Review published on October 6, 2017.
Over 1.5 million hectares of green belt land exist in the UK. It was conceived way back in Victorian times as a way of ensuring that the people living in towns still had some contact with the countryside. The Green Belt around London was first proposed in 1935 and by 1947 local authorities were including green belt proposals in their development plans. There are lots of benefits of having these green areas surrounding towns; it prevents towns from merging together, discourages urban sprawl and encourages people to reuse land more efficiently. When I think of the green belt, I have this impression of a wide band of fields and woods surrounding a town or city. However, the reality is much messier than that and it is a resource that is under threat from housing pressures and developers, so much so that we have lost over 30,000 hectares since the millennium.
Grindrod grew up in New Addington, at the point where urban Croydon fizzles out and the fields and coppices begin. The youngest of three boys, his parents John and Marj had moved out from a flat in Battersea to this new development in Surrey at the very end of the Sixties. For reasons that become apparent later on, John was a little bit of a loner and suffered from endless teasing; the woodlands opposite his house became a bolthole where he could indulge his imagination when the real world became too much for him. But it became more that, it was a place that came to define him as a person and set the path for his life and career as he became a modern-day Janus man who looked towards the urban and rural landscapes for inspiration.
As well as Grindrod’s insightful personal stories of his own life growing up in 1970s suburbia and a fitting eulogy to his mother and father, this is a warts and all history of the green belt and its place in the social history of the UK. It bought back my own memories of growing up; we lived in an estate right next to a woodland that was planted by Thomas Waterer and where I spent many happy hours as a child. He champions the good points behind the green belt and the benefits it can provide to society and he hits the nail on the head when it comes to the disjointed housing policy we have had in the UK since the 1980s. Grindrod is not afraid to challenge the current thinking too arguing that we need a big rethink on national policy with the current housing crisis, especially when you consider the area of land designated green belt (and golf courses are included) in the UK, especially when compared to actual land that is built on. It won’t be an easy debate, but it is one we need to have. Really enjoyable book, and as I haven’t read Concretopia yet, but it is being moved up the list.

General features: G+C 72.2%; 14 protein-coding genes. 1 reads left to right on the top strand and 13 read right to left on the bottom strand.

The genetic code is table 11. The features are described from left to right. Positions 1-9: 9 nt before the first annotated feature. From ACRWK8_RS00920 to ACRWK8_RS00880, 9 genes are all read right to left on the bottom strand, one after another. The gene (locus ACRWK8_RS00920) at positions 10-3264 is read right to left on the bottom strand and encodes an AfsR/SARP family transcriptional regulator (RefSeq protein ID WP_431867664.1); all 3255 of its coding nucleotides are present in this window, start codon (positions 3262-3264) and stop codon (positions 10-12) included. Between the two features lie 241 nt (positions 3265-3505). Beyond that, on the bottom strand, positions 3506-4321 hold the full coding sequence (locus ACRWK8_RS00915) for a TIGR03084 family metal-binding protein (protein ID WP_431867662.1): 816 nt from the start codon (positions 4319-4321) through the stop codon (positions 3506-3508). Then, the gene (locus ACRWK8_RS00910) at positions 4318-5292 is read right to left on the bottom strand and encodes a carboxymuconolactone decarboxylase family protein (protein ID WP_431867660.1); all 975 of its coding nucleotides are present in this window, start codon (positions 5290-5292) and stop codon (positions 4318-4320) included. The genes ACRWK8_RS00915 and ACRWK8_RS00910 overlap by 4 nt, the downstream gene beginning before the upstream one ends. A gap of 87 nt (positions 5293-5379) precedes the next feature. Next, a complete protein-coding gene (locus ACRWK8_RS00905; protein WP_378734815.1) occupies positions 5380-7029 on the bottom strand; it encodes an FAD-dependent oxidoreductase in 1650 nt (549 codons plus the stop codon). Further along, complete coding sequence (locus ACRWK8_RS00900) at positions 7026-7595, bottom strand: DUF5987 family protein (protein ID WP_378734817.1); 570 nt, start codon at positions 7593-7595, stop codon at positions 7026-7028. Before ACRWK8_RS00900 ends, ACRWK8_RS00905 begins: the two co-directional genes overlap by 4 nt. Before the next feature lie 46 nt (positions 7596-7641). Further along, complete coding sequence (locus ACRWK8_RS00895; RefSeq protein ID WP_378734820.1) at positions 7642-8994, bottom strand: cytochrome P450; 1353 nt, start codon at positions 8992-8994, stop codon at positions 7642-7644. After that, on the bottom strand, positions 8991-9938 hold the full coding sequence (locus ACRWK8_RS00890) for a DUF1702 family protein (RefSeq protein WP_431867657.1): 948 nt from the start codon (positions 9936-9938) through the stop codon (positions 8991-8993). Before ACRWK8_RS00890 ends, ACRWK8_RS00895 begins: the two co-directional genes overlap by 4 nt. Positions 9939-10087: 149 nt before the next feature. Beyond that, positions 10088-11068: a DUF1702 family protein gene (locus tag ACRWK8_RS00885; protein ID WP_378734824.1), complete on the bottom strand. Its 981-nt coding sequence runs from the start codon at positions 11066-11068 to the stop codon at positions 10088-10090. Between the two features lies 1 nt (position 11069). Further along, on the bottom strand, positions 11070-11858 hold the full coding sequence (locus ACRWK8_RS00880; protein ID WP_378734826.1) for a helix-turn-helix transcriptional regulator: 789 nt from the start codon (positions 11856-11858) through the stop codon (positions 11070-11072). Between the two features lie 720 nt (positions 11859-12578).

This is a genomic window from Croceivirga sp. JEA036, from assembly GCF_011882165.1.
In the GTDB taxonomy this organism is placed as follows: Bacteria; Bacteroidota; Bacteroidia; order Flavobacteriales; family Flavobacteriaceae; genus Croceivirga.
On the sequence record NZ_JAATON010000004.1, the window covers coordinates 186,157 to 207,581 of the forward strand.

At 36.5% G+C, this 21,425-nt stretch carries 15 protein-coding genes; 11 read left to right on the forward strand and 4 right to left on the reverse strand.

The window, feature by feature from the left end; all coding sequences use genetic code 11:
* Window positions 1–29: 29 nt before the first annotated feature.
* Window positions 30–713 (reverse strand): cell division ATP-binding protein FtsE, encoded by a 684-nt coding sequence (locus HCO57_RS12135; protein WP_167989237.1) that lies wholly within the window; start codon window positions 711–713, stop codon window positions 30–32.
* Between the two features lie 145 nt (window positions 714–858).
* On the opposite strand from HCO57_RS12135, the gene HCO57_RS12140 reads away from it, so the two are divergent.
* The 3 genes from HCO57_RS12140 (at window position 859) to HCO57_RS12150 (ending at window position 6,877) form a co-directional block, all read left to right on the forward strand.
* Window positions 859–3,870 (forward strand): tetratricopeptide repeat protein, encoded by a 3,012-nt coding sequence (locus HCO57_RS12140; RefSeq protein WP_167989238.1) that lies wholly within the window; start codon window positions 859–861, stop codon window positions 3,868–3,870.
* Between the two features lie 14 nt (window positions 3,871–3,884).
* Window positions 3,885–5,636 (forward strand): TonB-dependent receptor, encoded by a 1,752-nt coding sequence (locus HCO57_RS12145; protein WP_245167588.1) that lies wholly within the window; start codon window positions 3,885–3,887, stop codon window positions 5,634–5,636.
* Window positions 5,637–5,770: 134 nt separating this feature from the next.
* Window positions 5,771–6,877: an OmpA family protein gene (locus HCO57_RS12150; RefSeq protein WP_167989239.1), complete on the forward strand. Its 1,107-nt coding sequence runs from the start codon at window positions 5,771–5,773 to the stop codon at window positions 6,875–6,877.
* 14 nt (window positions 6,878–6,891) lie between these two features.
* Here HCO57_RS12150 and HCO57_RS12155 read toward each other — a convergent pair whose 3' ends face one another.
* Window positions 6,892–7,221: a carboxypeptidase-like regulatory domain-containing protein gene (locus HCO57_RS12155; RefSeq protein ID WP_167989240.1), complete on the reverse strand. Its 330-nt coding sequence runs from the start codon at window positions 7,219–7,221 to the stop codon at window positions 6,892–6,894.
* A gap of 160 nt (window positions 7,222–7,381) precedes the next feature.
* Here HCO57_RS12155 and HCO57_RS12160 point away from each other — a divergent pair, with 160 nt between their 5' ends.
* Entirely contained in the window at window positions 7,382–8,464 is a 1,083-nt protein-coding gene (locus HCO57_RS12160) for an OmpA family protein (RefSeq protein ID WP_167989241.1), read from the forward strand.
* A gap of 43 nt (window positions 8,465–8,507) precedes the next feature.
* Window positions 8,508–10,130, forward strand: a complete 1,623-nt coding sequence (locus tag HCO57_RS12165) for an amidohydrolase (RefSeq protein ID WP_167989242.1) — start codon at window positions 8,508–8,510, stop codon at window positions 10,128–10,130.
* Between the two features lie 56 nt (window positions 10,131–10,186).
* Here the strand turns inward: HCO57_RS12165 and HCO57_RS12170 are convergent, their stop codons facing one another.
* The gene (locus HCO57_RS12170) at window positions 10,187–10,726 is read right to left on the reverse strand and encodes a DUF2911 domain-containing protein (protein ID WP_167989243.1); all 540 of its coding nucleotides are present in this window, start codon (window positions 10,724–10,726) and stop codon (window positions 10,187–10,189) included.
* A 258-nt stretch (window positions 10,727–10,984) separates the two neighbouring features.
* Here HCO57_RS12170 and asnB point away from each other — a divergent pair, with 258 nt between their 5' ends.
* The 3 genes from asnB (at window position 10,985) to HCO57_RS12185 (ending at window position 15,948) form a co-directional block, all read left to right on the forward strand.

Paul Cheney 4/3
Outskirts: Living Life on the Edge of the Green Belt by John Grindrod
Sceptre 9781473625020 hbk Jun 2017
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